##Sunday, September 12 will see the International Contest of Valencian Paella in Sueca once again commence. The competition, which was held for the first time in 1961, will see forty chefs from all over the world choosing to cook the world’s best paella in the hopes of walking away with the first prize.

Due to the Coronavirus pandemic, last year’s competition was unfortunately cancelled, making this year’s competition that much more exciting and the first prize more sought after by those participating.

The coveted first prize is €2,500 and a certificate. Second prize is €1,500 and the third prize is €1,000. There are then special prizes to be awarded. However, those that win a prize are unable to participate the following year, as stated by the competition’s rules.

The rules of the competition state that any national or international professional chef can compete after receiving an invitation from the competition organisers. The competition rules also request that any participating chefs must represent either a catering or gastro-related company, which can then be proven with the correct documents.

The invitation given to take part in the competition is sent by the Organising Committee, consisting of the mayor and the councillor who is responsible for the competition alongside any advisory staff who have been selected by the committee. This year, forty chefs have been picked by the Organising Committee, comprising of three local contestants, fourteen from the community of Valencia, thirteen Spanish contestants, and ten international chefs. These forty chefs are each allowed a kitchen assistant during the competition. The forty chefs that are picked every year are chosen as a result of the various semi-finals that are held to dictate who ends up taking part in the final competition.

The International Paella Competition stimulates that each chef must cook a paella that can be split into fifteen portions. The paella cooked is from a recipe that has been prepared by the Organising Committee and approved by the ‘Club de Jefes de Cocina de la Comunidad Valenciana’ (Head Chefs).

The purpose of the paella competition is to increase international recognition of Valencian paella alongside establishing high-quality standards in the restaurant and food industry. As a way to establish these high standards, those judging the competition will be looking at the cooking of the rice, the taste, the colour, the symmetry of the ingredients, and the qulaity of the ‘Socarrat’.

Historically, the International Paella Competition is held in Sueca every year. The competition originated in 1961 where it coincided with the sudden increase in tourism and gastro competitions. During this time, Sueca was celebrating the 600th anniversary of the ‘Troballa de la Mare de Déu.’ The mayor at the time decided to take advantage of this monumental anniversary and thus a paella festival was created. As a result of this new festival, the paella competition was created to be held alongside it. The competition has now been taking place annually for over fifty years.

The festival and the competition gained prominence over the years. After being held for five years, the festival was revealed to be a festival of tourist interest.

Then in 1990, twenty-nine years after the competition first began, the invite to participate in the competition was extended to those internationally…in Europe, America and Japan. By extending the invitation to more chefs, the competition became more competitive with each chef hoping that they will win that competing year.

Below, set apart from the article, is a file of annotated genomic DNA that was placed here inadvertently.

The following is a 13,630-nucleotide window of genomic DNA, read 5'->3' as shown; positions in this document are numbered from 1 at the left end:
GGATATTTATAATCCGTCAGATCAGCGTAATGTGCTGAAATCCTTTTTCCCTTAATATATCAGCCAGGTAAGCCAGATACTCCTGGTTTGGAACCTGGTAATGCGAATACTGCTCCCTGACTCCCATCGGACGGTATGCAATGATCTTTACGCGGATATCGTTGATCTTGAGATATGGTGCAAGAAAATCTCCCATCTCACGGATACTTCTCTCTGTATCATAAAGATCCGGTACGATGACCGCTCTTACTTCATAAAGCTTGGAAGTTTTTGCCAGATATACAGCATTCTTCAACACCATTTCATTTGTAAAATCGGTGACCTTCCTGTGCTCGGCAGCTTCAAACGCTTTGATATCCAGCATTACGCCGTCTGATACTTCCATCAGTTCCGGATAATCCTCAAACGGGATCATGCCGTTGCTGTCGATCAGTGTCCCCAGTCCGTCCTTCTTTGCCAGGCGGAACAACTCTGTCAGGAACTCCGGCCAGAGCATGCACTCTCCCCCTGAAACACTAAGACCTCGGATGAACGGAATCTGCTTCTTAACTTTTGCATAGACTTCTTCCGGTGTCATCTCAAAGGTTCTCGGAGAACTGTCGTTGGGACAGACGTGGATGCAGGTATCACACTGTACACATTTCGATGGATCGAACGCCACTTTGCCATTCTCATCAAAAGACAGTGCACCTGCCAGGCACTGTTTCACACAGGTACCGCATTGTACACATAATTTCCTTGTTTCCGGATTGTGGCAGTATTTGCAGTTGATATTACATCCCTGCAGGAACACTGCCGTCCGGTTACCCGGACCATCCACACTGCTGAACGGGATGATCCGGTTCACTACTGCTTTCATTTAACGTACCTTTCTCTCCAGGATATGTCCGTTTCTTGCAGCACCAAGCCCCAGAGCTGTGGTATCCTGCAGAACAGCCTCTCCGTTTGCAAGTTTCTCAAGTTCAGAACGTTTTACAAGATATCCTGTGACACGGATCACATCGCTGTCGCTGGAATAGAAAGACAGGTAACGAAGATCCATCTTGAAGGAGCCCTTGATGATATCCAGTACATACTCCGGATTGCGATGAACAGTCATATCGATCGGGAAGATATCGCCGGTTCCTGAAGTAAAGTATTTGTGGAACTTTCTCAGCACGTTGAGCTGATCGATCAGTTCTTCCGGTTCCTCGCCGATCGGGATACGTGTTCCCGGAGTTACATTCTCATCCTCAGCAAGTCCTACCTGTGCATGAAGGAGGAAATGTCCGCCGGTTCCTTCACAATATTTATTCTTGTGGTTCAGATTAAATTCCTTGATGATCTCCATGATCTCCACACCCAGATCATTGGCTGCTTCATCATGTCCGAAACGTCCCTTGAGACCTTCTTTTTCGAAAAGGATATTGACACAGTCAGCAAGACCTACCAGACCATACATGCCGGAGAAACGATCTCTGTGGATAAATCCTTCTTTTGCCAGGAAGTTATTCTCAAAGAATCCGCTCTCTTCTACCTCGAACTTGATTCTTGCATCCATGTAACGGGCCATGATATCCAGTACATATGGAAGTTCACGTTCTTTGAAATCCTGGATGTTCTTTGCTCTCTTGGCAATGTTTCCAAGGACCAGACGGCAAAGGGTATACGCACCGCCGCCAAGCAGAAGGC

The first ever winner of the Paella Competition was from Valencia. The chef’s name was Jacinto Perea and competed on behalf of the Hotel Astoria restaurant. The most recent winner, who won the competition in 2019, was David Domingo from Teruel. Winners of the competition have however originated from a range of different locations. The question is, where will this year’s International Paella Competition first place winner come from?

Paella Recipe

This recipe is made to serve four people.
• 400 grams of Sueca rice.
• 800 grams of chicken.
• 400 grams of rabbit.
• 12 ‘vaquetes’ (snails).
• 400 grams of beans (green beans).
• 150 grams of tavella (white kidney beans).
• 300 grams of beans (haricot beans).
• Olive Oil.
• One garlic clove peeled and chopped.
• One ripe tomato.
• One spoonful of paprika.
As an optional choice, you can also add salt, sprigs of rosemary and saffron in threads.
1. First, cut the chicken and rabbit into regular size pieces. Then, season them with some salt.
2. Put some olive oil on to heat in the pan and slowly fry the pieces of chicken and rabbit, until they are well done.
3. Then take the green beans, tavella and haricot beans and cut them into smaller pieces. Put the beans to the side.
4. Next take the tomato, cut it into smaller pieces and grate it so that you have crushed tomato, similar to a puree.
5. Now, take the beans, crushed tomato, garlic and paprika and fry them in the pan, alongside the previously cooked meat. (If you are choosing to add saffron then also add the saffron to the pan).
6. The next step is to add two litres of water to the pan. Whilst doing this, add the vaquetes (snails) to the pan.
7. Leave the ingredients in the pan to boil for ten minutes.
8. After ten minutes, add the rice to the frying pan and leave to cook on a high heat for a further eight minutes.
9. The final step is to turn the heat down after the eight minutes have finished and leave to simmer for another ten minutes. This is so that it can reach the satisfying point of‘Socarrat.’

‘Socarrat’ refers to the crust that forms at the bottom of the pan when cooking paella.

Report by Rhianydd Sword
Article copyright 24/7 Valencia

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